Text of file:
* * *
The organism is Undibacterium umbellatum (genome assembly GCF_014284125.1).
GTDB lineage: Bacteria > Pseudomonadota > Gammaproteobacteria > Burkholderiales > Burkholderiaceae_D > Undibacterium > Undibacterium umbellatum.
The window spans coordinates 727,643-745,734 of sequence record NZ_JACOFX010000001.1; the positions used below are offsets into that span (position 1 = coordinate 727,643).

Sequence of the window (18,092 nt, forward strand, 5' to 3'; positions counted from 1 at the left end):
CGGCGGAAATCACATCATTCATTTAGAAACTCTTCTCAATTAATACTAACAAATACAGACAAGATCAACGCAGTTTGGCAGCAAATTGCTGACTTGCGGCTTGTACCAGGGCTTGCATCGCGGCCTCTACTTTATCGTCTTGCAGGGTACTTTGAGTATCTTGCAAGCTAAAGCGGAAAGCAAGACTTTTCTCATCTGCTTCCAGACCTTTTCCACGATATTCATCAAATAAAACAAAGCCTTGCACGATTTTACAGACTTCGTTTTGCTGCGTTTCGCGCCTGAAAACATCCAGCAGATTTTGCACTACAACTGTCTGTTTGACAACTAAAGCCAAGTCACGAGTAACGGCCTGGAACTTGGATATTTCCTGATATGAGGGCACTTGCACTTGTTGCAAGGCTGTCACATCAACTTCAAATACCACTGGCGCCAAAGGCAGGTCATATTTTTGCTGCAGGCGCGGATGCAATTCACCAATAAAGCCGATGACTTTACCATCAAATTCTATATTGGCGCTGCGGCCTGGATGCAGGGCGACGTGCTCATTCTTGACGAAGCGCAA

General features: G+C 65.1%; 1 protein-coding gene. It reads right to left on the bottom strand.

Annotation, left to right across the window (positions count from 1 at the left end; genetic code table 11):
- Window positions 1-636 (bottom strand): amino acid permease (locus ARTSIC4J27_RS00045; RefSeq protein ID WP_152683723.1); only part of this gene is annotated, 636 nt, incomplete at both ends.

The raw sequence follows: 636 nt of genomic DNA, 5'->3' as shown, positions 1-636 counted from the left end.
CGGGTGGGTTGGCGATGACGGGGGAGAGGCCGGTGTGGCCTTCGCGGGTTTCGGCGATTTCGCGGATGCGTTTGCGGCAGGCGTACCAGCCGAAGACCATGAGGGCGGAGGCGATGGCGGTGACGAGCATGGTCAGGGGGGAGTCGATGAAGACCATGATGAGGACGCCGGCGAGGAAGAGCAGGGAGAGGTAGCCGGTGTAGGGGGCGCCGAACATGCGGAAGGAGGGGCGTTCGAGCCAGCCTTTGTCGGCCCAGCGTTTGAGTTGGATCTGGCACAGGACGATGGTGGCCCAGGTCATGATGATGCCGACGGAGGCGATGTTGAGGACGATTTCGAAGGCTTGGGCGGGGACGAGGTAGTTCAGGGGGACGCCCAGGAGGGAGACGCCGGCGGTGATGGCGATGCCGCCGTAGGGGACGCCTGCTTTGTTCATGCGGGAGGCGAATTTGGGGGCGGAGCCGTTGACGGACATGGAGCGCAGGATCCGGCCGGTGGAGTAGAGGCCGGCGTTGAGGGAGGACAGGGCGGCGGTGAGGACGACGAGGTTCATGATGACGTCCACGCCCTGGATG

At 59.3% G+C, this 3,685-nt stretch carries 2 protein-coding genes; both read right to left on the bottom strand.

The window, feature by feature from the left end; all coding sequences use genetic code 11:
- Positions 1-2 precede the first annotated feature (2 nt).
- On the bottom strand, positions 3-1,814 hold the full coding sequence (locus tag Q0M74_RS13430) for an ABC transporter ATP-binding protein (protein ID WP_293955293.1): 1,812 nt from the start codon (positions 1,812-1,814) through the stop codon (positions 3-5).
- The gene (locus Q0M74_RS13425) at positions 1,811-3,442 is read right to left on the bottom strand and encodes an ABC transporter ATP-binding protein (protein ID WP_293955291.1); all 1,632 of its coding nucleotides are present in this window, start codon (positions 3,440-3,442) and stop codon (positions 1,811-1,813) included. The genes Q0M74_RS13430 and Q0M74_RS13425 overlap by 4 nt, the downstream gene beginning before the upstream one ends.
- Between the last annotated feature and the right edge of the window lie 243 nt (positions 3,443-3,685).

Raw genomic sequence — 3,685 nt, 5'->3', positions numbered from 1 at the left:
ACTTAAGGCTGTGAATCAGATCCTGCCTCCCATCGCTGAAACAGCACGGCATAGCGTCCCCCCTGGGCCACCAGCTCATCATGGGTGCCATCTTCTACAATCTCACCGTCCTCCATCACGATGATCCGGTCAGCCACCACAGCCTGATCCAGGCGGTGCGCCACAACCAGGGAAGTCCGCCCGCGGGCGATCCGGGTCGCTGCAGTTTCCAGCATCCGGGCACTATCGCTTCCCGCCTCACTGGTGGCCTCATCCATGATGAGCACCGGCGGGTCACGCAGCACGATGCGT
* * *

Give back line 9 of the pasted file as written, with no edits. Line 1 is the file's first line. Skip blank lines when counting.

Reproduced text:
The raw sequence follows: 636 nt of genomic DNA, 5'->3' as shown, positions 1-636 counted from the left end.